EH&S Promotes and Recognizes Safe Tissue Culture Practices by Vichelle Filoteo, Biological Safety Casual Staff

The EH&S Biosafety Team recently conducted an outreach program promoting  safe tissue culture practices at Columbia University. Summer interns visited laboratories to provide educational material to researchers and reinforce proper practices related to tissue culture waste decontamination, hand hygiene, and effective use of biological safety cabinets (BSCs). Areas of focus included BSCs in need of annual re-certification, HEPA filters not attached to vacuum lines, and observation of pink aspiration fluid in flasks, indicating an insufficient volume/concentration of bleach for decontamination.

Dr. CanollAfter visiting over 450 tissue culture work locations on the CUMC and Morningside campuses, the team noted that the laboratory of Dr. Peter D. Canoll exhibited exemplary safe tissue culture practices. The Canoll laboratory has two safety champions: Postdoctoral Researcher Jennifer Sims and Technician Jorge Samanamud, who manage a shared tissue culture room. They acknowledge the hazards of working with potentially infectious materials, such as pseudotyped viral vectors and human tissue, and they communicate the risks and associated controls to other staff, accordingly. Jennifer stated, “We have a level of safety consciousness that has to be cultivated by the whole laboratory in order to be passed down through training.”

When asked why their laboratory is outstanding when it comes to biosafety and tissue culture practices, Dr. Canoll (pictured with biological safety intern Vichelle Filoteo) responded, “It is mainly due to our laboratory members and our relationship with EH&S that has been instrumental to our success. Also, when we have inexperienced research students and technicians come through our laboratory, we place a high importance on safety and training to keep them and us safe.”

EH&S would like to thank Dr. Canoll, the Canoll Laboratory staff, and all who engaged with Biosafety personnel during the outreach program.  Please keep up the great work, and as always, please contact biosafety@columbia.edu with any questions.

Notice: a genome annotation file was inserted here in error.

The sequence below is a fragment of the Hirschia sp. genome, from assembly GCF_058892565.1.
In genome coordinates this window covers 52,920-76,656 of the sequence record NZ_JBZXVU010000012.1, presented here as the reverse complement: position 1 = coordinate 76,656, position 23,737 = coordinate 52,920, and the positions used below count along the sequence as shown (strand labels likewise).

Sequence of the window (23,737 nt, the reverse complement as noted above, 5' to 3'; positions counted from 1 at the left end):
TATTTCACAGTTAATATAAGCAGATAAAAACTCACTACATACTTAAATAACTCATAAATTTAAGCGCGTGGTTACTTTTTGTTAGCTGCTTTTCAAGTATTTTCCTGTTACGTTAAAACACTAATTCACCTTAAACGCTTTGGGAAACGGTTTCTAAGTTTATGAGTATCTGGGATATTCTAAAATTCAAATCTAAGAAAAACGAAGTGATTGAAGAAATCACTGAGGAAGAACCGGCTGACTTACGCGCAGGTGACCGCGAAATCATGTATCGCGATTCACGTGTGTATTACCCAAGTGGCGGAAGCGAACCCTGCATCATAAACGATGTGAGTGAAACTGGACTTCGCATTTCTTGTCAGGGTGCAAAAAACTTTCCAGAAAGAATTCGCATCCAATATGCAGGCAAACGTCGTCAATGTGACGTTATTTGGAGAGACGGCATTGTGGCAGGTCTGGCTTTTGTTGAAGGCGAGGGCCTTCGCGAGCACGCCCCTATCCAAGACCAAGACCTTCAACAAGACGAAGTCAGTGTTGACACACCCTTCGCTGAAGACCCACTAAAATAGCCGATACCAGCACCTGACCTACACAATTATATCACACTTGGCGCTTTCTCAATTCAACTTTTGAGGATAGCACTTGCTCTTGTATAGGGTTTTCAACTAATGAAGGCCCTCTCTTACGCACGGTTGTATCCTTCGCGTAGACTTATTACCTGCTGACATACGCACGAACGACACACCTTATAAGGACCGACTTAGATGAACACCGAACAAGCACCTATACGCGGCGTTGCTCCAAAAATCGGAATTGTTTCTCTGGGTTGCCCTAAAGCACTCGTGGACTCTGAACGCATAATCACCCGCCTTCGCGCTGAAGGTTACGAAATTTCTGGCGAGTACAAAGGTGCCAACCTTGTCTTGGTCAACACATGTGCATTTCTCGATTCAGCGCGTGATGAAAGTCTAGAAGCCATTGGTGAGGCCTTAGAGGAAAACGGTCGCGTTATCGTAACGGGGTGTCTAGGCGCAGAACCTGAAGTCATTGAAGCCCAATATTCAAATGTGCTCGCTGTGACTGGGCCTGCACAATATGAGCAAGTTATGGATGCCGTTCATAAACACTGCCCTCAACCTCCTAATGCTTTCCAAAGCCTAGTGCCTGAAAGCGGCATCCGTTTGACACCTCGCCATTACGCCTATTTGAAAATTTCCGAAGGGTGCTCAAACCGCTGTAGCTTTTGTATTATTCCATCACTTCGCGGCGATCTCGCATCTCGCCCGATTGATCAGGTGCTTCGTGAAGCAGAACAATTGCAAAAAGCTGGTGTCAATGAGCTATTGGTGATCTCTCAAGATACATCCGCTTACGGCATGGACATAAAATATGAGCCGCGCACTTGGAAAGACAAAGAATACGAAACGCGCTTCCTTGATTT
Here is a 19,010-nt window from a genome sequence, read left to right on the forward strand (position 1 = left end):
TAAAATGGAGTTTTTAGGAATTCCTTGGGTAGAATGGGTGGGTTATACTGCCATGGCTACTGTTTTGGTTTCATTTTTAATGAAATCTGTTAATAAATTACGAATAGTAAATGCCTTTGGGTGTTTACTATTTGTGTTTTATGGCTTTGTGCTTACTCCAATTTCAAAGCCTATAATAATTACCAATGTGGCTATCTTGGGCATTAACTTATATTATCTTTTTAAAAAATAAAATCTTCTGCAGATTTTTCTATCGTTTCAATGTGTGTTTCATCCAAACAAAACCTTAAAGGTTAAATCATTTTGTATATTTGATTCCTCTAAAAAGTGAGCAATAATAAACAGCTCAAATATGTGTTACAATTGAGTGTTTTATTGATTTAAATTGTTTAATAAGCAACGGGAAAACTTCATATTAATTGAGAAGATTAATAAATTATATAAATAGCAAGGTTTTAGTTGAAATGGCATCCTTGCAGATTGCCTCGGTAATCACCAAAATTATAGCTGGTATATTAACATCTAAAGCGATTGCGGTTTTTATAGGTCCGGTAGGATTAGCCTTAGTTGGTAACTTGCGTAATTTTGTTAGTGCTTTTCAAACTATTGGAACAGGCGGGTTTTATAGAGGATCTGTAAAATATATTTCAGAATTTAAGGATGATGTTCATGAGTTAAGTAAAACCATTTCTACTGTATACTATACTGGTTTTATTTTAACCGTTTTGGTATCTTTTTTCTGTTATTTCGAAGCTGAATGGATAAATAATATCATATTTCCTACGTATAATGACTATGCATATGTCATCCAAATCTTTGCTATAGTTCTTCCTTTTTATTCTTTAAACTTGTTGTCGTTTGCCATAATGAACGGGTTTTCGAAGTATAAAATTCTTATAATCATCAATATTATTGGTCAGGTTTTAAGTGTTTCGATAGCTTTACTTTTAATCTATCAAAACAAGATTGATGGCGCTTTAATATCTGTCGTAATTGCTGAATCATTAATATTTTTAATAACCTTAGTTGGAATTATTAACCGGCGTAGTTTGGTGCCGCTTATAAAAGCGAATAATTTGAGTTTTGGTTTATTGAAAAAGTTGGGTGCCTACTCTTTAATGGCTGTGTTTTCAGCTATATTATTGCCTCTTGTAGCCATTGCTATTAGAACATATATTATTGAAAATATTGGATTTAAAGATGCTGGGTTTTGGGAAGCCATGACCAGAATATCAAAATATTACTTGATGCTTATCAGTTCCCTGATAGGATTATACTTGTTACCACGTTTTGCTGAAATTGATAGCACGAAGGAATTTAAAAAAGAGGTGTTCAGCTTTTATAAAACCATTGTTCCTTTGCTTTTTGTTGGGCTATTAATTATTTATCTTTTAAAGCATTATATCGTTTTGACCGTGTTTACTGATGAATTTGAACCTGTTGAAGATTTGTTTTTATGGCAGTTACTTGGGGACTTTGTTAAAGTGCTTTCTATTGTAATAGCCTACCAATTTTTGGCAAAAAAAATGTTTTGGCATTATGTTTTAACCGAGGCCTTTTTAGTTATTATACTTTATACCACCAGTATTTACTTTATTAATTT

Inspection Ready by Hazardous Materials Team

An unannounced recent hazardous waste inspection at the Morningside campus by the New York State Department of Environmental Conservation (NYSDEC), serves as another reminder of the importance of being inspection ready at all times. The For laboratories and other operations where chemical waste is generated, this means constant vigilance in adhering to the Columbia University 5 Ls of Hazardous Waste Management (http://www.ehs.columbia.edu/5Ls.pdf). The 5Ls is a mnemonic device developed by EH&S to simply the complex regulations for the proper collection, storage and management of hazardous waste. The 5 Ls stand for: CoLLect, Label, Lid, Locate, and Leaks.

  • CoLLect all chemical waste-never treat in the laboratory or drain dispose.
  • Label all chemical waste containers with the Columbia University orange hazardous waste label and clearly list ALL the chemical contents on the label.
  • Close all container with a tight-fitting Lid, at all times; open containers allow waste to evaporate (which is not legal) and could allow waste to spill if knocked over.
  • Chemical waste containers must remain Located in the room where the waste was generated, not moved to other areas for convenience.
  • Check waste containers for Leaks, at least weekly, and evidence of leaks should be referred to EH&S immediately.

For more information, visit http://www.ehs.columbia.edu/HazardousWaste.html or contact a Hazardous Materials Specialist at hazmat@columbia.edu.

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